Sentencing postponed for woman who bilked insurance company by claiming to be dying of leukemia
Sentencing was postponed today for a woman who fraudulently collected $500,000 in life insurance after claiming she was dying of leukemia.
Chief U.S. District Judge David C. Norton said he needed to review additional medical records for 32-year-old Jennifer Eden to evaluate her claims that she is too ill to receive proper care in federal prison.
Leonard Goldschmidt, a clinical neuropsychologist based in Murrell’s Inlet, told the judge that Eden has a rare blood disorder that causes her to have mini strokes. During his remarks, Goldschmidt referenced various evaluations that were not part of the pre-sentencing report provided to Norton and the attorneys involved in the case.
Norton said he needed to see all Eden’s medical records before imposing a sentence.
Prosecutors want the judge to give her the 41- to 51-month term recommended under the federal sentencing guidelines. Eden and her attorney urge leniency and are asking for probation.
Eden, who now lives in Myrtle Beach, pleaded guilty to a fraud charge in September.
Her attorney, James Irvin Jr., has asked the court to depart from the guidelines and grant her leniency due to, among her things, her “extreme remorse,” efforts at rehabilitation and a “tragic personal history” that includes exposure to domestic violence and her “extraordinary mental condition,” court documents state.
The documents state that Eden was abused as a child, resulting in a “lifelong mental health battle” and abusive relationships. She has been diagnosed with chronic post-traumatic stress syndrome, panic attacks and an anxiety disorder, court documents state.
Eden has asked that the court sentence her not to prison, but rather to probation, inpatient treatment or home confinement.
Prosecutors oppose Eden’s efforts to get a lenient sentence, characterizing her conduct as “shameless” and “egregious.” They said her fraud was sophisticated, lengthy and became a full-time job which allowed her to love comfortably.
“Most Americans fear contracting a terminal disease such as cancer of leukemia,” prosecutors stated in their motion. “Only a depraved person would falsely claim to have terminal leukemia in order to obtain insurance proceeds.”
In 2003, Eden obtained a $1 million life insurance policy from Genworth Life Insurance Co. for a $520 annual premium, court documents show. The owner could receive an early payment for the death benefit if they were expected to live six months or less.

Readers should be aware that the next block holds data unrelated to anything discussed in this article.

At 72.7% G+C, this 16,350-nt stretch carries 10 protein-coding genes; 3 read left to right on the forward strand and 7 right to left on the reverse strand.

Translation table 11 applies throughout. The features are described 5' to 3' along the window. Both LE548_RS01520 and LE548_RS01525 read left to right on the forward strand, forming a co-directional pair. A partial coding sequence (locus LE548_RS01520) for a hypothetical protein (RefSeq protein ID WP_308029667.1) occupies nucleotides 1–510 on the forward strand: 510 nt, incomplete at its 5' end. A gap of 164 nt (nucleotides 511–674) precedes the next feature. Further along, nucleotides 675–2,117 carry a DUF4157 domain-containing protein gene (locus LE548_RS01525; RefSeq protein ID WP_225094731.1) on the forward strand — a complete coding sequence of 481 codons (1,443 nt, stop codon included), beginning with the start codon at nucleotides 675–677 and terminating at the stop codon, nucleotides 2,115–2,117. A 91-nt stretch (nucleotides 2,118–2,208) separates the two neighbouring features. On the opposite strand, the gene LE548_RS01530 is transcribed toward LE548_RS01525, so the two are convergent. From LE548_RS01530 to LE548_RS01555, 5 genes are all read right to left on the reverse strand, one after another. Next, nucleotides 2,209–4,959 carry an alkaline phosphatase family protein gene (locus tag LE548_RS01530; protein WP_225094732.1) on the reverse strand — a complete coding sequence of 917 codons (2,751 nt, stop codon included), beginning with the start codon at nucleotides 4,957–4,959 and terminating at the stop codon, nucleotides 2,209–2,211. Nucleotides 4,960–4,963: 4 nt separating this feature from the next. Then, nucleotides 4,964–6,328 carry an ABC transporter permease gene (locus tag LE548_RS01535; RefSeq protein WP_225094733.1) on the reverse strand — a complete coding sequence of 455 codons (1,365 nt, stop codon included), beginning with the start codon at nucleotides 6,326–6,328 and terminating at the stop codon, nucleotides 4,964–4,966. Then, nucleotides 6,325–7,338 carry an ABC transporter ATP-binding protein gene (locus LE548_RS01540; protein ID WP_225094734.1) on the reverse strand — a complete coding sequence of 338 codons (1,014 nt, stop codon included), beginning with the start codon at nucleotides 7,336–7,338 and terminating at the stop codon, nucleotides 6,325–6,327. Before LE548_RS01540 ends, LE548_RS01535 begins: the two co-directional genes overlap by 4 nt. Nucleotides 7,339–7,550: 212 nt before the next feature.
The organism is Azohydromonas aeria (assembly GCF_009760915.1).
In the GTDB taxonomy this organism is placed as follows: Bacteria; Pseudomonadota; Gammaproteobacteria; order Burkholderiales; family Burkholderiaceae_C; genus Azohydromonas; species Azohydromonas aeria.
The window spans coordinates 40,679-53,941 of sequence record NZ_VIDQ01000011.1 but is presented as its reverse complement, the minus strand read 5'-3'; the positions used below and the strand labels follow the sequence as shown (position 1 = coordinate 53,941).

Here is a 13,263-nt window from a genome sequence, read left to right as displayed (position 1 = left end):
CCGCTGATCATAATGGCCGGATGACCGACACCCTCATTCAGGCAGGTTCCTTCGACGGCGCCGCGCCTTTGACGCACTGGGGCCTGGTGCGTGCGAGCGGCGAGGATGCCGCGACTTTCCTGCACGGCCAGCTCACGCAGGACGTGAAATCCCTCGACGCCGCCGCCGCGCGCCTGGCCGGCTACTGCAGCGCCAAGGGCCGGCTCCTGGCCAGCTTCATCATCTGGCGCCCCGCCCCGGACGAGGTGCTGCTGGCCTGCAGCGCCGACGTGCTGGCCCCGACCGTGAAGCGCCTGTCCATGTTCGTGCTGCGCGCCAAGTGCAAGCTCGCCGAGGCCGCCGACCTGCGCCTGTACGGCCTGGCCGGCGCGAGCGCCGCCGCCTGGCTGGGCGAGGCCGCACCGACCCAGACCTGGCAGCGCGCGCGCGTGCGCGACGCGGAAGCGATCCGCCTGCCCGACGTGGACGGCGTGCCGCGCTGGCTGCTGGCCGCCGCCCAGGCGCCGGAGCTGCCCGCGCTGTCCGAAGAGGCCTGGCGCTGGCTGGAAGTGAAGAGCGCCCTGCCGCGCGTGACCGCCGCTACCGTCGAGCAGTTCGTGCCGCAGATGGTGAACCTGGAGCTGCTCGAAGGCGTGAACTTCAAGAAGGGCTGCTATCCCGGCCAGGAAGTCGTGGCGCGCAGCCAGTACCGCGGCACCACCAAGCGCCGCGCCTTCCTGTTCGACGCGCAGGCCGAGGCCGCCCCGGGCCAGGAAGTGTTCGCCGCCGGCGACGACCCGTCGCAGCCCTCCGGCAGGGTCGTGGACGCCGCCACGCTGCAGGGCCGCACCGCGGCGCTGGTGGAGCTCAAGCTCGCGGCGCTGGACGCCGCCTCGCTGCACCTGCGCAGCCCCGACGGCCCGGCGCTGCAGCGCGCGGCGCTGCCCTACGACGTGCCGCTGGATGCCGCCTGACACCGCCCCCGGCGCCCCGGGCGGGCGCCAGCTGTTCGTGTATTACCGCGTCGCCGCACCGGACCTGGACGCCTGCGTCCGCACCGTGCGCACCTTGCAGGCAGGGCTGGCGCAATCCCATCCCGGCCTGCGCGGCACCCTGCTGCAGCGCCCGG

In April 2008, Eden applied to Genworth for the accelerated death benefit, claiming she was dying of acute monoblastic leukemia and had less than six months to live, the indictment stated.
She received approximately $500,000 from Genworth for her claim. Medical records revealed to investigators Eden did not suffer from leukemia and was not terminally ill but submitted fake medical records to support the diagnosis, prosecutors said.
The basis for the mail fraud charge was that Eden sent the application for the accelerated death benefit through a commercial interstate carrier.
A dismissed count against Eden said she also fraudulently represented herself as a highly successful financial expert and business woman and persuaded an unidentified victim to invest $100,000 in her company, court records show.
The U.S. Attorney’s Office in Charleston first became aware of Eden’s scheme after the U.S. Attorney’s Office in Chicago contacted them about her involvement in an insurance fraud investigation in Illinois, prosecutors have said.
Between 2003 and 2005 Eden sold four separate life insurance policies to Robin Hood Group, a viatical settlement company, Assistant U.S. Attorney Rhett DeHart has said. Viatical insurance is a market in which the terminally ill can sell life insurance policies before dying, typically receiving 50 percent to 70 percent of the death benefit.
Robin Hood bought about 300 life insurance policies from terminally ill Americans and sold the policies to investors in Asia, DeHart said in court. The company came under scrutiny because the original policy holders continued to live beyond 24 months in a “disproportionate number of cases,” he said, which prevented the payments of the death benefits. The policy buyers filed complaints against the company, prosecutors said.
Eden, who sold Robin Hood four policies for about $1 million, claimed to be terminally ill from advanced leukemia, according to DeHart. He also claimed Eden impersonated a fictitious doctor and discussed her alleged terminal condition with a doctor who had been retained by Robin Hood Group.
During the U.S. Attorney’s Office in Chicago’s investigation of Eden, the FBI subpoenaed bank records and found a check to Eden from Genworth Insurance, DeHart has said. Eden defrauded both companies for $1.5 million between 2003 and 2008, he said.